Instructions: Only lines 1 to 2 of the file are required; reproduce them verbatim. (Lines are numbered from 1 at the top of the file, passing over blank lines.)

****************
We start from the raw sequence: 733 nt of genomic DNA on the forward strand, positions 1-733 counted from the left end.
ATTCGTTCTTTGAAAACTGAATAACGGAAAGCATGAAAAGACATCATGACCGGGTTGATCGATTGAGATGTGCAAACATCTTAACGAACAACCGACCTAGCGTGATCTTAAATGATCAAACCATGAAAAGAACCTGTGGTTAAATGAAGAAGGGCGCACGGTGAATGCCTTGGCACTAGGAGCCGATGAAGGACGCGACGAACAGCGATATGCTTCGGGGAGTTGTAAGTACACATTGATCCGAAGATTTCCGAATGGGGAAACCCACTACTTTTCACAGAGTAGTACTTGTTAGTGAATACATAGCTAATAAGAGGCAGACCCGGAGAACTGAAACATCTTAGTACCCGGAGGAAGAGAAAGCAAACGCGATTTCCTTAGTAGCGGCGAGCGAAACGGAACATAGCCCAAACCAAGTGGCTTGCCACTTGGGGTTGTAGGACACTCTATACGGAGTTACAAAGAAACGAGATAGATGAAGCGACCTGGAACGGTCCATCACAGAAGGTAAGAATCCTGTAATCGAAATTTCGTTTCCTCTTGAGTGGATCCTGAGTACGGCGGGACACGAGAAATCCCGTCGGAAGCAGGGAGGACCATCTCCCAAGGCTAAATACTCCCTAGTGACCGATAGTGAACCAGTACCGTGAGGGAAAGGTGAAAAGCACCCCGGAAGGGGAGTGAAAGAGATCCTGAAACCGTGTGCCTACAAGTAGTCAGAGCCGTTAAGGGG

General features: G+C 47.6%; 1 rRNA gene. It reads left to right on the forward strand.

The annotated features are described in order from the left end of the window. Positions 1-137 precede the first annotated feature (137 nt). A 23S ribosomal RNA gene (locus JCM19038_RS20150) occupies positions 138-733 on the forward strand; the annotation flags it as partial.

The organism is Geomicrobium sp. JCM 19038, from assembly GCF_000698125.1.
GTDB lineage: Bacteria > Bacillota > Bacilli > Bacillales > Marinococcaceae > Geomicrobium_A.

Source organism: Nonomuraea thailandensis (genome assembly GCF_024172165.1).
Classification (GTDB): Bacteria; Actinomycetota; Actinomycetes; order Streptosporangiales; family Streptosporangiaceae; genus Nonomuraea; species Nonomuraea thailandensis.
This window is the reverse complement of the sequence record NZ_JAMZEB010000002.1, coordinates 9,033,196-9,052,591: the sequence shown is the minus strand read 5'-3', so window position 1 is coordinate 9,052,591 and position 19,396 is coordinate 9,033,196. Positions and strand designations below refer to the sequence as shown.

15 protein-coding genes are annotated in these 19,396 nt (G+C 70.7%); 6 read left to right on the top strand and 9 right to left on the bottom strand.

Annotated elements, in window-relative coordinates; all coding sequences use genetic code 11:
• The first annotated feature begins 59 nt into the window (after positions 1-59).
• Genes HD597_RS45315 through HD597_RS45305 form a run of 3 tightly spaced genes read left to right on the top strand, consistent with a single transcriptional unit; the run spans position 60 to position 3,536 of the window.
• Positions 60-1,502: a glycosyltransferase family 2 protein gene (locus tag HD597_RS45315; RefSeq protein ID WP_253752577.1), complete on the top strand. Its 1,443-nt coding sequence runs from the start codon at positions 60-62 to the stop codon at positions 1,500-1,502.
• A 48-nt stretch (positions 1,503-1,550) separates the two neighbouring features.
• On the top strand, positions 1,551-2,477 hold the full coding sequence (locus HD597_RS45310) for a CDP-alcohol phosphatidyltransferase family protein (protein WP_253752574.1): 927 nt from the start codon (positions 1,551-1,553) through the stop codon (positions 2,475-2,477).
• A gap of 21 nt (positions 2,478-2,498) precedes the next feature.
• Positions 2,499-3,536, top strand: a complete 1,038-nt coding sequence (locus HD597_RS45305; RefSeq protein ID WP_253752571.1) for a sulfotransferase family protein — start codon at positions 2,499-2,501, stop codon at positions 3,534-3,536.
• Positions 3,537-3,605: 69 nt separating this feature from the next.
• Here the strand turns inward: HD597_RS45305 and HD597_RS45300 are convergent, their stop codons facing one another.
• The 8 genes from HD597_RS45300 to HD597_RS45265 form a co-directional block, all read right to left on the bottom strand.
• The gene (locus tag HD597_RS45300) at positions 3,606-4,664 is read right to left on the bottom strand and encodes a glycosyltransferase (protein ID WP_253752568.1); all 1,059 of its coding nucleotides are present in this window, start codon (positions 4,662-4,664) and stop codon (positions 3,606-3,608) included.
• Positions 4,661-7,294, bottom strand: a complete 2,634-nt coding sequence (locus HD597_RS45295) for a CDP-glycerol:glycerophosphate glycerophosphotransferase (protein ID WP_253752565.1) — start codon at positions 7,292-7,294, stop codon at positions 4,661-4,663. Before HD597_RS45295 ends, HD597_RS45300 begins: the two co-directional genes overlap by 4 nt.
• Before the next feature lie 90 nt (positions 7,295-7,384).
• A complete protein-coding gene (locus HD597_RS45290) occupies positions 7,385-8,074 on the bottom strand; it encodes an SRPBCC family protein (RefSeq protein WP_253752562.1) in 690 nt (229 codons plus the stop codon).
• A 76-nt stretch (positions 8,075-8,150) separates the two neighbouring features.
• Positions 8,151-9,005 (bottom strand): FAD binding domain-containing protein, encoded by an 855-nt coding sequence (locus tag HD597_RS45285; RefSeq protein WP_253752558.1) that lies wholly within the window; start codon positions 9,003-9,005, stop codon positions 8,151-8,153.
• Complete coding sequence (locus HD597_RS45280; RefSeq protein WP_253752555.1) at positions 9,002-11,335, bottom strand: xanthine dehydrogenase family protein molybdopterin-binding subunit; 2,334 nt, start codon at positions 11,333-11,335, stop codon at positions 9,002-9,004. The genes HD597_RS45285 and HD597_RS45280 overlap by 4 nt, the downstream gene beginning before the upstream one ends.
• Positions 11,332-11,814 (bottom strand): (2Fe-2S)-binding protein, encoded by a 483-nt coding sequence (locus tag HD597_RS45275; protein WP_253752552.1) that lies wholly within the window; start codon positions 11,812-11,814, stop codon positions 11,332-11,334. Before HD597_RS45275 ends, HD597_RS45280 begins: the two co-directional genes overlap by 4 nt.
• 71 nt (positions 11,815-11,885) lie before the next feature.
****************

We start from the raw sequence: 733 nt of genomic DNA on the forward strand, positions 1-733 counted from the left end.
ATTCGTTCTTTGAAAACTGAATAACGGAAAGCATGAAAAGACATCATGACCGGGTTGATCGATTGAGATGTGCAAACATCTTAACGAACAACCGACCTAGCGTGATCTTAAATGATCAAACCATGAAAAGAACCTGTGGTTAAATGAAGAAGGGCGCACGGTGAATGCCTTGGCACTAGGAGCCGATGAAGGACGCGACGAACAGCGATATGCTTCGGGGAGTTGTAAGTACACATTGATCCGAAGATTTCCGAATGGGGAAACCCACTACTTTTCACAGAGTAGTACTTGTTAGTGAATACATAGCTAATAAGAGGCAGACCCGGAGAACTGAAACATCTTAGTACCCGGAGGAAGAGAAAGCAAACGCGATTTCCTTAGTAGCGGCGAGCGAAACGGAACATAGCCCAAACCAAGTGGCTTGCCACTTGGGGTTGTAGGACACTCTATACGGAGTTACAAAGAAACGAGATAGATGAAGCGACCTGGAACGGTCCATCACAGAAGGTAAGAATCCTGTAATCGAAATTTCGTTTCCTCTTGAGTGGATCCTGAGTACGGCGGGACACGAGAAATCCCGTCGGAAGCAGGGAGGACCATCTCCCAAGGCTAAATACTCCCTAGTGACCGATAGTGAACCAGTACCGTGAGGGAAAGGTGAAAAGCACCCCGGAAGGGGAGTGAAAGAGATCCTGAAACCGTGTGCCTACAAGTAGTCAGAGCCGTTAAGGGG